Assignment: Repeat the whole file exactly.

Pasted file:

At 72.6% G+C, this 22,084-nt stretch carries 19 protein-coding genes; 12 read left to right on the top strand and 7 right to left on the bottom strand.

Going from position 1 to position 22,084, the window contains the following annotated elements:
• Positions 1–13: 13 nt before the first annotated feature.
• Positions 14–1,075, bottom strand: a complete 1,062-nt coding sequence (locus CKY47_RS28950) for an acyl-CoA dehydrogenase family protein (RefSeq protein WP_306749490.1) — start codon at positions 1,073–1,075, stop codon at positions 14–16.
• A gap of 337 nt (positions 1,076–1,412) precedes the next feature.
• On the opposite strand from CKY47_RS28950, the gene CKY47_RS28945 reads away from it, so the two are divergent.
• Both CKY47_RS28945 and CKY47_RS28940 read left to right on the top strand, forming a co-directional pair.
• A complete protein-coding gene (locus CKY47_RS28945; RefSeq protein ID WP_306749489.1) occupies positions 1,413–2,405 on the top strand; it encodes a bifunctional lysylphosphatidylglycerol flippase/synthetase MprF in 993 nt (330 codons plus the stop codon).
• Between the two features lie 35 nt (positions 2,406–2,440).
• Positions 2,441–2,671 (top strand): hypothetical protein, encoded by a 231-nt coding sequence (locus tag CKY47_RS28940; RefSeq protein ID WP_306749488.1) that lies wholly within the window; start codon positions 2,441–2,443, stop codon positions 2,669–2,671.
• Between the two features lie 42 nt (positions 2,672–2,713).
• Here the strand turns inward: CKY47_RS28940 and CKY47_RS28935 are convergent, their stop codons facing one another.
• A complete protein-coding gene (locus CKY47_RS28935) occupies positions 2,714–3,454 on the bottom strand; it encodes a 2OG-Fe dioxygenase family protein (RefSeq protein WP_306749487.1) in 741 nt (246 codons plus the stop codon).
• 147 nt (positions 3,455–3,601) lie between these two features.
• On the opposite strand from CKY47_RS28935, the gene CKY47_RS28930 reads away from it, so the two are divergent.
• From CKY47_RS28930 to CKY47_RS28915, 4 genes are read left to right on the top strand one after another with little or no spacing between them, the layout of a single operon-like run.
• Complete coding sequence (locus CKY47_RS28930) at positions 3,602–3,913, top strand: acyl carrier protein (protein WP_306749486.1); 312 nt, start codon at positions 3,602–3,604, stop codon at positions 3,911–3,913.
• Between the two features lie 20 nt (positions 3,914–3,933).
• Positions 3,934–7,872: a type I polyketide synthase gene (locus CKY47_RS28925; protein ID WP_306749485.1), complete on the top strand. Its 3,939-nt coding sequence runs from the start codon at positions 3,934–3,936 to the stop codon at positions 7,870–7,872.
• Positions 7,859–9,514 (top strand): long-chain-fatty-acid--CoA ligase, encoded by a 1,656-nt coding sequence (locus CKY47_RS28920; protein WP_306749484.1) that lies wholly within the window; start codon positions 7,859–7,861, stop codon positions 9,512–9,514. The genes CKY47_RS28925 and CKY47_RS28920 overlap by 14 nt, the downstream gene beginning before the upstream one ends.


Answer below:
At 72.6% G+C, this 22,084-nt stretch carries 19 protein-coding genes; 12 read left to right on the top strand and 7 right to left on the bottom strand.

Going from position 1 to position 22,084, the window contains the following annotated elements:
• Positions 1–13: 13 nt before the first annotated feature.
• Positions 14–1,075, bottom strand: a complete 1,062-nt coding sequence (locus CKY47_RS28950) for an acyl-CoA dehydrogenase family protein (RefSeq protein WP_306749490.1) — start codon at positions 1,073–1,075, stop codon at positions 14–16.
• A gap of 337 nt (positions 1,076–1,412) precedes the next feature.
• On the opposite strand from CKY47_RS28950, the gene CKY47_RS28945 reads away from it, so the two are divergent.
• Both CKY47_RS28945 and CKY47_RS28940 read left to right on the top strand, forming a co-directional pair.
• A complete protein-coding gene (locus CKY47_RS28945; RefSeq protein ID WP_306749489.1) occupies positions 1,413–2,405 on the top strand; it encodes a bifunctional lysylphosphatidylglycerol flippase/synthetase MprF in 993 nt (330 codons plus the stop codon).
• Between the two features lie 35 nt (positions 2,406–2,440).
• Positions 2,441–2,671 (top strand): hypothetical protein, encoded by a 231-nt coding sequence (locus tag CKY47_RS28940; RefSeq protein ID WP_306749488.1) that lies wholly within the window; start codon positions 2,441–2,443, stop codon positions 2,669–2,671.
• Between the two features lie 42 nt (positions 2,672–2,713).
• Here the strand turns inward: CKY47_RS28940 and CKY47_RS28935 are convergent, their stop codons facing one another.
• A complete protein-coding gene (locus CKY47_RS28935) occupies positions 2,714–3,454 on the bottom strand; it encodes a 2OG-Fe dioxygenase family protein (RefSeq protein WP_306749487.1) in 741 nt (246 codons plus the stop codon).
• 147 nt (positions 3,455–3,601) lie between these two features.
• On the opposite strand from CKY47_RS28935, the gene CKY47_RS28930 reads away from it, so the two are divergent.
• From CKY47_RS28930 to CKY47_RS28915, 4 genes are read left to right on the top strand one after another with little or no spacing between them, the layout of a single operon-like run.
• Complete coding sequence (locus CKY47_RS28930) at positions 3,602–3,913, top strand: acyl carrier protein (protein WP_306749486.1); 312 nt, start codon at positions 3,602–3,604, stop codon at positions 3,911–3,913.
• Between the two features lie 20 nt (positions 3,914–3,933).
• Positions 3,934–7,872: a type I polyketide synthase gene (locus CKY47_RS28925; protein ID WP_306749485.1), complete on the top strand. Its 3,939-nt coding sequence runs from the start codon at positions 3,934–3,936 to the stop codon at positions 7,870–7,872.
• Positions 7,859–9,514 (top strand): long-chain-fatty-acid--CoA ligase, encoded by a 1,656-nt coding sequence (locus CKY47_RS28920; protein WP_306749484.1) that lies wholly within the window; start codon positions 7,859–7,861, stop codon positions 9,512–9,514. The genes CKY47_RS28925 and CKY47_RS28920 overlap by 14 nt, the downstream gene beginning before the upstream one ends.